by Benjamin Yount
The fight over Wisconsin’s next political map took its next step toward a courtroom Thursday.
Gov. Tony Evers vetoed the new maps drawn by Republican lawmakers.
“What’s sitting in front of me here are gerrymandered maps modeled after the same gerrymandered maps we’ve had for a decade,” Evers said in a video message. “They were sent to my desk over the objections of a decade’s worth of people in this state demanding better, demanding more, and demanding a fair, nonpartisan process for preparing our maps for the next 10 years.”
Evers has pushed for the so-called People’s Map, which would have shifted more seats in both the State Assembly and State Senate, as well as Wisconsin’s congressional delegation toward Democrats.
“People should get to choose their elected officials, not the other way around,” Evers said.
But the People’s Maps are just as gerrymandered as the maps drawn by Republicans.
“Gov. Evers’ People’s Maps Commission has produced nothing of value to this process, other than establishing the floor against which other plans can be measured,” redistricting expert and Common Sense Wisconsin’s Executive Director Joe Handrick wrote this month. “Their maps fail, and fail badly, on the very objective criteria that the Commission laid out. Furthermore, they threaten 30 years of progress on minority representation in the state legislature.”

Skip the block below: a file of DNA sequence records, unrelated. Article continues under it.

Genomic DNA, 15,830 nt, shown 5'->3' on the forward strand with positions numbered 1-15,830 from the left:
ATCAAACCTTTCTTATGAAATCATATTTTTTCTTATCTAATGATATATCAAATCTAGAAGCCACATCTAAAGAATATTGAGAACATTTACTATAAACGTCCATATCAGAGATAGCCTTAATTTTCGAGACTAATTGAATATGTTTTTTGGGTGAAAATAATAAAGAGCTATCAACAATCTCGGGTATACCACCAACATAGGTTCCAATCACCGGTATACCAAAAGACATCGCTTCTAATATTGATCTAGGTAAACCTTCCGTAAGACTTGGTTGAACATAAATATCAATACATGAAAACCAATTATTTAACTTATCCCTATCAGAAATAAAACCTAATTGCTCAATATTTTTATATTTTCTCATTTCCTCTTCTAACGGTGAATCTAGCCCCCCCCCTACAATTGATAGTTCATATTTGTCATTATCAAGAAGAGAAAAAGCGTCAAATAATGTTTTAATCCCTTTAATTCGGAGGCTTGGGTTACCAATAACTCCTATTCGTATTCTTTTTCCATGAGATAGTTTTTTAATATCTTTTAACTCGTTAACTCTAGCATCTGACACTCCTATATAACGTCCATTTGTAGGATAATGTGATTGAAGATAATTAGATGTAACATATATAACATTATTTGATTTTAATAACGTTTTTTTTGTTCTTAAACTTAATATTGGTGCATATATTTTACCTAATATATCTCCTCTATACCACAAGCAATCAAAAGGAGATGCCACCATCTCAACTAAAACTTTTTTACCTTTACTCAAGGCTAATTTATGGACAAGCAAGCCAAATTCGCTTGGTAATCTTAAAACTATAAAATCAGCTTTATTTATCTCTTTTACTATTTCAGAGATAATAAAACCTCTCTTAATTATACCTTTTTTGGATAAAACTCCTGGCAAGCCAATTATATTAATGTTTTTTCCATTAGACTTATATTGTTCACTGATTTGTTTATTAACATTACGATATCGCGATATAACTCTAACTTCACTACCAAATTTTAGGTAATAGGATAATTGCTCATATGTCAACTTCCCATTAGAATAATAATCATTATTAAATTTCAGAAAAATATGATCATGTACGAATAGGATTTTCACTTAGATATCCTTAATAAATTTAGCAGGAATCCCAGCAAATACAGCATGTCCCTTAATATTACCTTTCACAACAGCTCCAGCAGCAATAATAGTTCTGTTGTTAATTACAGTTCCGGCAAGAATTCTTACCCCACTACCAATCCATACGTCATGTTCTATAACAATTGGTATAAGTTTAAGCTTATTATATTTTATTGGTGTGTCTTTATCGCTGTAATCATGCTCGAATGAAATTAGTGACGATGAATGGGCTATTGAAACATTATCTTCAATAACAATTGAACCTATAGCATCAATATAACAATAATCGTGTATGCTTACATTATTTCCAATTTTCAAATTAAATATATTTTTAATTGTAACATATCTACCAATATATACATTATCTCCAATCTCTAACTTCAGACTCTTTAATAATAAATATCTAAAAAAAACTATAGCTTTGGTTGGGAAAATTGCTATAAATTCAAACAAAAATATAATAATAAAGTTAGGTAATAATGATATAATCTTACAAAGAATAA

Democratic and minority lawmakers made the same point about the governor’s preferred maps last week.
“It was all a con,” Rep. Sylvia Ortiz-Velez, D-Milwaukee, said during a vote on the maps last week. “We tried many times speaking with the governor’s office and the People’s Maps Commission, and we were gaslighted and ignored.”
The governor’s veto means a court will decide the new political boundaries in Wisconsin.
Democrats and advocates have asked the federal court in Madison to handle that task, while Republicans in the state want the Wisconsin Supreme Court to draw the new maps.
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